Saturday, April 28, 2007

Clouded Leopard of Borneo

Author's Note: I originally wrote this post when the news was first announced, but I got distracted by the baby tigers and orangs and forgot to post it! But here it is now only a day after I promised it.
Borneo is big in the news these days, and thats good! With the help of the special "Expedition Borneo" Discovery recently ran, WWF has been working to preserve the mountainous inner regions of the island of Borneo with a preserve called the "Heart of Borneo." And as with all issues, the more people know about it the better!
Recent studies to prove how biologically unique and diverse this jungle habitat is have turned up one startling bit of information: The Bornean Clouded Leopard, long thought to be the same species as the clouded leopards living on the mainland has been proven through genetic testing and close study to be a completely seperate species. Scientist estimate that the two species diverged around one and a half million years ago. Bornean clouded leopards have longer canines, and distinctly different coat patterns than their mainland cousins. Their spots are much darker, flecked with little dots, and they have a twin dorsal stripe, a feature often thought to be a sign of 'primitive' origins.
Clouded Leopards are the largest predators on the island of Borneo, and so their preservation is key to the health of the entire ecosystem. The main threat to clouded leopards, and all of Borneo's wildlife is habitat destruction. To find out what you can do to help preserve this important habitat, one of the few remaining homes of the Asian Elephant and Rhinos as well, go to the Heart of Borneo website and read!

Thursday, April 26, 2007

Super Big Birthday Update!

Is it a coincidence that my birthday is in the same month as Defender's of Wildlife's anniversary? Perhaps, perhaps not. The card I received from my Grandmother today said "To a very special granddaughter who blends in with nature." Thats a great compliment, in my opinion!
In honour of Defender's anniversary I'm posting this list of some of their greatest accomplishment's over their 60 years of service to nature, along with updates on the subject and links you can click if you'd like to help in their continuing efforts in these areas.

Wolves: Defenders led a decades-long battle against wolf opposition to return these iconic predators to the wolf paradise which is Yellowstone National Park. Wolves were finally reintroduced in 1995, and have made an amazing come back! Their numbers are finally high enough that they can reclaim their place in the Yellowstone ecosystem, hunting Bison as they are meant to do. Not only is this great for the wolves, but it helps keep Yellowstone's Bison and Elk populations healthy. North American Grey Wolves still have a long road to travel though: we're still fighting to keep their protections and keep anti-wolf officials in New Mexico, Alaska, Wyoming and Idaho from trying to exterminate them! Take Action to help Wolves.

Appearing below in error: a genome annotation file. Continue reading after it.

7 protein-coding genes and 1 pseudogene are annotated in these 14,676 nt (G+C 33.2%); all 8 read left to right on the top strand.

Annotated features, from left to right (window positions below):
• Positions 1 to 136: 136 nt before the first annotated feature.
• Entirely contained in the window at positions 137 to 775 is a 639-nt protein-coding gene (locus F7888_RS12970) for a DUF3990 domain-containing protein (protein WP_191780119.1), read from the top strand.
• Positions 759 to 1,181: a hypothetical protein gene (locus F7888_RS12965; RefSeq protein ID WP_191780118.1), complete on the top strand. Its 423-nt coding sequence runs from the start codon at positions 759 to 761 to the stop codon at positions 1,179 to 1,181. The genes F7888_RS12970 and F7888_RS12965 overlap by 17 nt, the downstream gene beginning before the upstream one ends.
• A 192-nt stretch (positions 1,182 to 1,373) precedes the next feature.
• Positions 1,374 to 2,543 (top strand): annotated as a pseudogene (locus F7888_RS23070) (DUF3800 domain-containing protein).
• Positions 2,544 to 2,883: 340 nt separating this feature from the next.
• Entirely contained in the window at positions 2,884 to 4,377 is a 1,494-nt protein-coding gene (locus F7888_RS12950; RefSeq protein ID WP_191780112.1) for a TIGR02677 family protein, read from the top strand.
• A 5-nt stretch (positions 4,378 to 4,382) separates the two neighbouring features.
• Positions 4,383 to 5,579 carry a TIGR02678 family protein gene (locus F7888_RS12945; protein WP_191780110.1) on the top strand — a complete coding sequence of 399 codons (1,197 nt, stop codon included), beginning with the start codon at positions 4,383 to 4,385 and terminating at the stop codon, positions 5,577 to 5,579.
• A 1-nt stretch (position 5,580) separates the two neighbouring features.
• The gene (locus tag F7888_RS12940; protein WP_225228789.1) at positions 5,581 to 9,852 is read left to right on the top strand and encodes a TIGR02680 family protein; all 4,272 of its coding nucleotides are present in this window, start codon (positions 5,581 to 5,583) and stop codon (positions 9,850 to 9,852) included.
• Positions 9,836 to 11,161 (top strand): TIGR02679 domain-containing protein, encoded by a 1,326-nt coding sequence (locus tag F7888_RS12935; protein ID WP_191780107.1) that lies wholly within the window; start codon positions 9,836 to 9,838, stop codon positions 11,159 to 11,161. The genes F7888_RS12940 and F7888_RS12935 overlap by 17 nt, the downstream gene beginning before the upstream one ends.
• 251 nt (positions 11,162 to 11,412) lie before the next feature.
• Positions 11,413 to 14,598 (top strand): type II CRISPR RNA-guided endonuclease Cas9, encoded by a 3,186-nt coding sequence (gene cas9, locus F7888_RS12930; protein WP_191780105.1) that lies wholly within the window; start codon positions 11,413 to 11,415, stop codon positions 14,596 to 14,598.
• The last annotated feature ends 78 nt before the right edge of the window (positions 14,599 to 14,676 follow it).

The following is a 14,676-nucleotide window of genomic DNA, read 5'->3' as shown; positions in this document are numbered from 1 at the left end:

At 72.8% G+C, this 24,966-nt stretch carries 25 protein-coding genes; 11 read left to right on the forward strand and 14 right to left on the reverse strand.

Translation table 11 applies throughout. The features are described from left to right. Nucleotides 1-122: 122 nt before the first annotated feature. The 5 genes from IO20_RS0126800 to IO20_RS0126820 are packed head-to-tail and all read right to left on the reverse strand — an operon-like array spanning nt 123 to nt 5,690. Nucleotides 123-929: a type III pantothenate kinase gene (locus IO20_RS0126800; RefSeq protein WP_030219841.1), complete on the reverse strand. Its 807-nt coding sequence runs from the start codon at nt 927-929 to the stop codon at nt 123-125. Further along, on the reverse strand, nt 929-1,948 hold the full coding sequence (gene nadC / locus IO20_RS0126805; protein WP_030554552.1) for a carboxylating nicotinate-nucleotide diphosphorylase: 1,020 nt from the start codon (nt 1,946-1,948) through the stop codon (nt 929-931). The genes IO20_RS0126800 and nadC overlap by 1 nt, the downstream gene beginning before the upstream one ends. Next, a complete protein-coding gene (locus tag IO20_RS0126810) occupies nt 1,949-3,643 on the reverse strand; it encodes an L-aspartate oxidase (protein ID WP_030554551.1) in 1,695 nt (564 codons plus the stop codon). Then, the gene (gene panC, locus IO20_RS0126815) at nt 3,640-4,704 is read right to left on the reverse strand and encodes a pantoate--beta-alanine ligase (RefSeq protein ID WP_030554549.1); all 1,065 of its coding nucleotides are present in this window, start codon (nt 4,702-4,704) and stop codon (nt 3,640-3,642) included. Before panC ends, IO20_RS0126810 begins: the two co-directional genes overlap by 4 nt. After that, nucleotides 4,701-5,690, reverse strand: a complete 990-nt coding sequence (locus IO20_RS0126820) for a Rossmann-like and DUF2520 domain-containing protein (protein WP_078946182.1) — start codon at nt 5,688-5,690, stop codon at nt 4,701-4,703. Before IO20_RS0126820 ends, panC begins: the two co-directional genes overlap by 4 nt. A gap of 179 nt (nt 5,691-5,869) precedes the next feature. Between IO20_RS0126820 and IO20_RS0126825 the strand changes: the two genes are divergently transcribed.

Bald Eagles and California Condors: The Bald Eagle is the internationally recognized icon of of the United States of America and our national symbol, but 50 years ago there were fewer than 500 nesting pairs in our country! Since then the banning of various pesticides (DDT, Carbofuran), efforts to protect habitat and crack down on illegal shooting of the birds has brought their numbers back up to somewhere around 70,000. But Bald Eagles and California Condors still share one common enemy: Lead shotgun pellets. Studies in California suggest that the most common threat to the endangered Condor is lead poisoning from ingesting shotgun pellets found in carrion. Recently legislation passed a key committee in California to reduce the use of lead shotgun pellets. Learn more about endangered avians!

Dolphins and Sea Turtles: You know that 'Dolphin Safe' lable you now see on your tuna can? That's because of a ban on large-scale drift nets that Defenders helped put in place in the 80's and 90's. Countless dolphins, whales, sea turtles and 'junk fish' have been unintentionally maimed and killed by drift nets, so continue to make sure you only buy dolphin safe tuna! Defenders thoughtfully supplies us with a list of which retailers sell dolphin safe, or non-dolphin safe tuna here.

Here are some of Defenders' most recent successes!
Defenders' supporters helped defeat a proposal to expand hunting near Alaska's McNeil River State Game Sanctuary and Refuge, potentially saving the lives of Brown Bears and other species.
Cook Inlet's Beluga whales have all but vanished, but pressure from Defenders' supporters convinced the National Marine Fisheries to reverse its earlier decision about the whales and propose listing them as an Endangered Species.
Finally, THANK YOU GOV. O'MALLEY! Just yesterday Mr. O'Malley signed a ban on commercial harvesting of Maryland's beloved Diamond Back Terrapins, which over harvesting had reduced to a quarter of their population two decades ago. GO TERPS!